This section is from the book "Practical Real Estate Methods For Broker, Operator & Owner", by Thirty Experts. Also available from Amazon: Practical Real Estate Methods for Broker, Operator, Owner.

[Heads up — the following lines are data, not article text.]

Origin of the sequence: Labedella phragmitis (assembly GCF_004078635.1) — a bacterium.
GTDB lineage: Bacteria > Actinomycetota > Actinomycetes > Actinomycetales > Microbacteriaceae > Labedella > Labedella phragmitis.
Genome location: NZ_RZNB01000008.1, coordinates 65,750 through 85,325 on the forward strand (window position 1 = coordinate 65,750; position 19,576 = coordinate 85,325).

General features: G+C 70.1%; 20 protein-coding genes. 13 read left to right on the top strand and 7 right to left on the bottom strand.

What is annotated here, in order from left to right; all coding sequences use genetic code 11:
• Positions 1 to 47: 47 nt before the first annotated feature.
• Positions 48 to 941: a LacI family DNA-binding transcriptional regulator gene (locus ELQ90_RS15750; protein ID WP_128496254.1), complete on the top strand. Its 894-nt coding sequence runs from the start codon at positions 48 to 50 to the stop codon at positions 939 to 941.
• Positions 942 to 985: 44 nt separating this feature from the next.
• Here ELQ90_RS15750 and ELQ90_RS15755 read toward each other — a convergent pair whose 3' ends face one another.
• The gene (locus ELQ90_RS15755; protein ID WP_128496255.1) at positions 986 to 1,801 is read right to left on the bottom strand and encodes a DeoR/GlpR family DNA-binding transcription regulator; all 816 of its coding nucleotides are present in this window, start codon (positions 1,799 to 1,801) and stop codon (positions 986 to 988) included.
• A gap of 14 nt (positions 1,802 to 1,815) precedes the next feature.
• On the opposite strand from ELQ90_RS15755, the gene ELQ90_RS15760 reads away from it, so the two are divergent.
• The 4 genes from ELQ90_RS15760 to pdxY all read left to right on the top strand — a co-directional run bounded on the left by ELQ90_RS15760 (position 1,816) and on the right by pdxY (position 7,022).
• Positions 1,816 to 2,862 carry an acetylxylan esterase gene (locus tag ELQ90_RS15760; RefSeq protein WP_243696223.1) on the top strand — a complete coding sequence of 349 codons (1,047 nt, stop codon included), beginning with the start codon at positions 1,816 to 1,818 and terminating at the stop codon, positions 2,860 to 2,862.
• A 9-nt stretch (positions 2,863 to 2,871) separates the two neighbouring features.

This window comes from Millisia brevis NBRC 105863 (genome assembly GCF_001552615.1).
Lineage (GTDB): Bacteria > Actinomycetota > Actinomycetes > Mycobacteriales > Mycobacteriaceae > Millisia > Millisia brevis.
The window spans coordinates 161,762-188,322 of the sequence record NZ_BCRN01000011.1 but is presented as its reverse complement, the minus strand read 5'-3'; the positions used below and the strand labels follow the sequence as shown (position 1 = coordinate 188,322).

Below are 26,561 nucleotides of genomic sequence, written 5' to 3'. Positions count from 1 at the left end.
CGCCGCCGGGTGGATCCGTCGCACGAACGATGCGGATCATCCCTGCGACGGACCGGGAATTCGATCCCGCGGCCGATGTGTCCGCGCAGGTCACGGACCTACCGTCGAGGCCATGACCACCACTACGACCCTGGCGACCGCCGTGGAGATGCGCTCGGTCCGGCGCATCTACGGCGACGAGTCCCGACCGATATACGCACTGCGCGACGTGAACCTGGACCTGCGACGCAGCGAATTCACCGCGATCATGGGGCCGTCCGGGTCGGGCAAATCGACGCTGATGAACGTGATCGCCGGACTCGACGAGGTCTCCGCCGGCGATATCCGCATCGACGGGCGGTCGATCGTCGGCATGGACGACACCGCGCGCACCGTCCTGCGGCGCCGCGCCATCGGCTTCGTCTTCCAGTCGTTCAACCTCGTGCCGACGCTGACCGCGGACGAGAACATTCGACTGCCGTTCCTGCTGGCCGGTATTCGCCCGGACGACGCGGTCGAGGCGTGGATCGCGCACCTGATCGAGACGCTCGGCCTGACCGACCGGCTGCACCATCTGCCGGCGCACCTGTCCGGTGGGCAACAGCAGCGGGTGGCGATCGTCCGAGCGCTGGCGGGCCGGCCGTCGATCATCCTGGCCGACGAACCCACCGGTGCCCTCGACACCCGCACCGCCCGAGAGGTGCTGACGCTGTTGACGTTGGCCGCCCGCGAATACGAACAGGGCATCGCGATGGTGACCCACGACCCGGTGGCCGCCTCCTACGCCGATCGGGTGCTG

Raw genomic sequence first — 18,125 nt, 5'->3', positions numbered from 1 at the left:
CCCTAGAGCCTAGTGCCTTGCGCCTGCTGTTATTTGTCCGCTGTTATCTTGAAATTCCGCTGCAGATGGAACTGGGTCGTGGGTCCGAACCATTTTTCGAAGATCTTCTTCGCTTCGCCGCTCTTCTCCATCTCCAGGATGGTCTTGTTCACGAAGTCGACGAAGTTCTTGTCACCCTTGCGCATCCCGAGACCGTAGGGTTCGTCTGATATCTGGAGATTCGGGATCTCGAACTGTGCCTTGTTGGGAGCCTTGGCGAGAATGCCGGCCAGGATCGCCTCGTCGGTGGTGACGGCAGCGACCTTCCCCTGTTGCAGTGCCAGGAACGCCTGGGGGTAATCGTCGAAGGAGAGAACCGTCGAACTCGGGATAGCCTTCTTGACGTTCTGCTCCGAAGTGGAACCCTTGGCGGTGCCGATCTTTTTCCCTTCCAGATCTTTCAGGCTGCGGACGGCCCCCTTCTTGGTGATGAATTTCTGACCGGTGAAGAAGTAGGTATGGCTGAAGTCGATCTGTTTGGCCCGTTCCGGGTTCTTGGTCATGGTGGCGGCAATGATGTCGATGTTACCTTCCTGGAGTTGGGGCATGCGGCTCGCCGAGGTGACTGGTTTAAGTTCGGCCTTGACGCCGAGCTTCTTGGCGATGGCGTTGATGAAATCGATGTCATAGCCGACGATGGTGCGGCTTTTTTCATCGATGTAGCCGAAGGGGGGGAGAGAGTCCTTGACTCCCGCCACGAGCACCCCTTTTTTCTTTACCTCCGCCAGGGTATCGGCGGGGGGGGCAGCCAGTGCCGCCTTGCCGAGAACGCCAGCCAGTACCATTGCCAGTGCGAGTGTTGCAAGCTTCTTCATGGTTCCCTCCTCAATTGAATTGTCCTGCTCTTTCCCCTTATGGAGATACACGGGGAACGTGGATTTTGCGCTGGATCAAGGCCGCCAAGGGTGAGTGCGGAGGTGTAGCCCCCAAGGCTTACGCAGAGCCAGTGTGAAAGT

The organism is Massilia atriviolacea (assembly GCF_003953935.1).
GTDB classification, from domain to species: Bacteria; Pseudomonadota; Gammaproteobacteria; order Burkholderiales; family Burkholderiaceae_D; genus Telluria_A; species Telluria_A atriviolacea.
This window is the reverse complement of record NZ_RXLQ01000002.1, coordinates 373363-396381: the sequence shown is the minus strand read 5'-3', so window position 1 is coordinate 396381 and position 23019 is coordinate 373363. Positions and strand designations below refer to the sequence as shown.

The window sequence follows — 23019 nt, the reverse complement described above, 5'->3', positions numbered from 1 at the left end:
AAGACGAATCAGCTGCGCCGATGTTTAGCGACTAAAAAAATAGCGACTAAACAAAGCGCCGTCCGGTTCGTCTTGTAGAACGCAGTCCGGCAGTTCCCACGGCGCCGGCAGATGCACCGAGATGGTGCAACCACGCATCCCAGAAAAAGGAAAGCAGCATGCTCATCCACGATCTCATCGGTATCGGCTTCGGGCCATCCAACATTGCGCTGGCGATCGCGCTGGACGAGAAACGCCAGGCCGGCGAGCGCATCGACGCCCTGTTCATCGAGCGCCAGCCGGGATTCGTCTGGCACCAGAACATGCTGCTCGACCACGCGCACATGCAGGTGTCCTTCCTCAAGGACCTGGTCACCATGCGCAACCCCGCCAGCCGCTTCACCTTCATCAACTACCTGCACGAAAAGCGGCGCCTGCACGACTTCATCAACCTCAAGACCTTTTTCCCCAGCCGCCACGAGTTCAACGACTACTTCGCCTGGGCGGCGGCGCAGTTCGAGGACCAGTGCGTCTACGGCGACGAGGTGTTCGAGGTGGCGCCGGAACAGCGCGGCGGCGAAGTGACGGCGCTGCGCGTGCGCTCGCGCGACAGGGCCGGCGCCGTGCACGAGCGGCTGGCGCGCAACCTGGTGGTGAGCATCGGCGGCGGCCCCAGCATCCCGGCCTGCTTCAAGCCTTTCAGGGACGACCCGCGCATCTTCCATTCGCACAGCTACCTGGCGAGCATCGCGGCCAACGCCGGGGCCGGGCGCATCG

The next form of expert testimony is that of certiorari proceedings for the reduction of taxes. Up to the year 1903, it was a popular fallacy that property in the city of New York was assessed at two-thirds of its actual value. Assessors, commencing the first Monday of January, 1903, were supposed to assess property at its full value. Immediately afterwards a law was passed requiring, beginning in January, 1904, the assessor to divide his assessment between land and building. Then, indeed, did chaos reign in the tax office. Gradually since that time conditions have improved, but the assessors for the most part are not versed in values, nor do they have the proper time in which to do their work. The consequence has been that many actions have been brought to reduce the assessments, sometimes unjustly, the tendency of everyone being to feel himself overtaxed. It is the duty of the real estate expert employed in these cases first to ascertain the value of the property, and then to decide if the proceedings should be continued or not. This, while it entails a large amount of labor, is not necessarily difficult. But there often arises a question of inequality of taxation which is much more difficult to solve. I have examined and appraised something over one thousand pieces of property in the Borough of Manhattan, and from my appraisements of these properties, scattered throughout the borough, I am of the opinion that in the year 1903, property was assessed at 77.5% of its market value; in 1904, 73.8%; in 1905, 71.5%; in 1906, 74.4%. An unexpected corroboration of this fact occurred in the recent appraisement of the property of the Consolidated Gas Company, when I appraised seventeen hundred tax lots throughout the Borough of Manhattan. At the time of my appraisement of these properties, I did not look into the matter of their assessed valuation. It was a curious coincidence, therefore, that when, during my examination, the question arose, in an attempt to discredit my testimony, as to the ratio between my appraisal and the assessed valuation, it was found upon comparison that this ratio was about 75%. This was a direct substantiation of my statement that the properties were assessed at 744% of their valuation in the year 1904.